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AM Best: Growing Interest in Identity Theft Coverage Compels Insurers to Evolve

The COVID-19 pandemic has increased exposure to the digital world and the frequency and severity of personal cyber crimes have become more prevalent.
  • John Weber
  • September 2021
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Identity theft insurance is fast becoming a must-have option as digital transactions, cloud storage and the online exchange of information become more common due to the COVID-19 pandemic.

The increased exposure is driving the need for insurers to evolve and re-evaluate their policies and coverages.

Following is an edited transcript of an interview with AM Best Associate Director David Blades and Associate Analyst Lauren Magro.

What's fueling this growing industry interest in personal ID and theft in coverage?

Magro: Primarily fueling this growing interest in the personal identity theft coverage is that increased exposure to the digital world, as you mentioned. That has definitely been exacerbated by the pandemic.

When stay-at-home orders were first implemented in addition to travel restrictions, an enormous amount of communications, transactions, they were all transferred onto online platforms. Most of them still remain there to this day.

That, coupled with both the frequency and the severity of personal cyber crimes in our world today becoming more prevalent, users are more susceptible to the risk.

David Blades AM Best

The companies that can develop the products that keep pace with the increasing number of threats that are faced, with regards to cyber liability and personal cyber liability—those companies will prove their mettle over time and they’ll be the most valuable companies from the standpoint of this marketplace.

David Blades
AM Best

How are insurers currently providing the coverage?

Magro: Insurers differ slightly in how they're currently providing the coverage, whether that be a standalone policy or a package policy. Many insurers that do offer it as a package policy offer the identity theft coverage as a part of either a homeowners, a condo's or renters' insurance for an additional cost, while others may offer a lower limit of coverage for no additional cost.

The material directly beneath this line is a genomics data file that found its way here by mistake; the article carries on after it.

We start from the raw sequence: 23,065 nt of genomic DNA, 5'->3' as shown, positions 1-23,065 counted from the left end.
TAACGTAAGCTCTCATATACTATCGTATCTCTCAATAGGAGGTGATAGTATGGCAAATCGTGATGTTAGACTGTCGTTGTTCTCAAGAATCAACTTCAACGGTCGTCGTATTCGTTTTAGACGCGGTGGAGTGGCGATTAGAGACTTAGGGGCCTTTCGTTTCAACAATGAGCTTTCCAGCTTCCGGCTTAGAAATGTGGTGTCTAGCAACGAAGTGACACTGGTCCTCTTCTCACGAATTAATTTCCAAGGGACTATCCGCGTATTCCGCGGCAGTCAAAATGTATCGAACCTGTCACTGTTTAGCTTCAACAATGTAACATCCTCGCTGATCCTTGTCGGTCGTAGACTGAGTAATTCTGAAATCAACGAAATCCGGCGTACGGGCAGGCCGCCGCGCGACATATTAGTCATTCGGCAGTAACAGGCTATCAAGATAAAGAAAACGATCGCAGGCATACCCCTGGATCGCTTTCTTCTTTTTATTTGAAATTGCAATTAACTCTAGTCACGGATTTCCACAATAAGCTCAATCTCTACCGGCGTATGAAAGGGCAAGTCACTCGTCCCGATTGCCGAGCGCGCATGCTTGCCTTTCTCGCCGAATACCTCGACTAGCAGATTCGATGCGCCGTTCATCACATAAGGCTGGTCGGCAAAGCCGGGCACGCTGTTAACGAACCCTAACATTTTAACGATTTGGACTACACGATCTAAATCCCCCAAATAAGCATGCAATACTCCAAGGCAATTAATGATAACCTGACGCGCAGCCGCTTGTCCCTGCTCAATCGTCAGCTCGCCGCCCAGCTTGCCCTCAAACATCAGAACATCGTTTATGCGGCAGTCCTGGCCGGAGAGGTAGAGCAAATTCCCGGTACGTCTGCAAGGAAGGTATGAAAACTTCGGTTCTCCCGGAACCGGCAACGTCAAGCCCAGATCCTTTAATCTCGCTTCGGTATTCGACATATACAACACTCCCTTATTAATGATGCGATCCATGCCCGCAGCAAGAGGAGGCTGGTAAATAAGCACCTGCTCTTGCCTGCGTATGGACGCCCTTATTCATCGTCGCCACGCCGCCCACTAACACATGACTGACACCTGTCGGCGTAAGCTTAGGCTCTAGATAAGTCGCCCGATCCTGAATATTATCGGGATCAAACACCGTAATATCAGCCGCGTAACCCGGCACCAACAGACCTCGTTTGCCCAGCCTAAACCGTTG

Given that increased interest in identity theft coverage, we could definitely see further developments in the future in terms of how the coverage is offered.

How profitable is this line of coverage?

Blades: Profitability for this line of insurance is somewhat difficult to pinpoint. Some of that picks up on what Lauren said, in terms of the way that different companies provide the coverage. Some, as she said, provide it as part of a package policy, so again, it can be difficult to identify, from a premium and law standpoint.

To this point, based on the data that is available, writing ID theft insurance has been profitable in the aggregate. I do have to mention that loss sensitivity is somewhat elevated due to the low premium base for the coverage and the potential volatility, in terms of the severity of losses that can happen, again, when you're dealing with a low premium base.

The profitability could be volatile. From that standpoint, based on what we've seen to this point, the coverage is basically profitable.

One thing that helps that profitability when you think about it is the intrinsic diversification of this line of coverage, given the large policyholder base when you're talking about, obviously, personal identification and all the people, obviously, that need the coverage.

From that standpoint, that helps, in terms of the profitability in the aggregate. Another inherent factor that helps ID theft from a profitability standpoint is if you look at it, when a business is hacked and an individual's personal information is compromised, it's the insurance company for the business that is responsible for monitoring, and mitigating, and handling the claim.

From that standpoint, for those exposures, that's covered on the business's coverage. Again, from that perspective, that somewhat mitigates the loss activity that you do see on the personal ID line.

What kind of opportunities might exist for insurers as we move forward?

Blades: There are great opportunities for those insurers that come to the plate with products that can deal with the fact that we have moved into a highly digitized environment, much more so than in the past. There's greater awareness for the security that's needed for personal cyber and ID theft protection.

The companies that can develop the products that keep pace with the increasing number of threats that are faced, with regards to cyber liability and personal cyber liability—those companies will prove their mettle over time and they'll be the most valuable companies from the standpoint of this marketplace.

The other thing is companies that can help offer value-added services to their clients so it helps them, from a loss control standpoint of being more aware of things on a proactive basis, in terms of how to protect themselves.

What kind of safeguards, and what kind of protections they need to put in place, how they need to help, from their own standpoint, protect their information—that's going to be even more valuable.

For the insurers that prove themselves in the marketplace, not only in bringing the products, but in also providing those value-added services, that's where those companies will be able to differentiate themselves and separate themselves from other competitors. That'll reflect in their premium writings as we go forward.


John Weber is a senior associate editor. He can be reached at john.weber@ambest.com.



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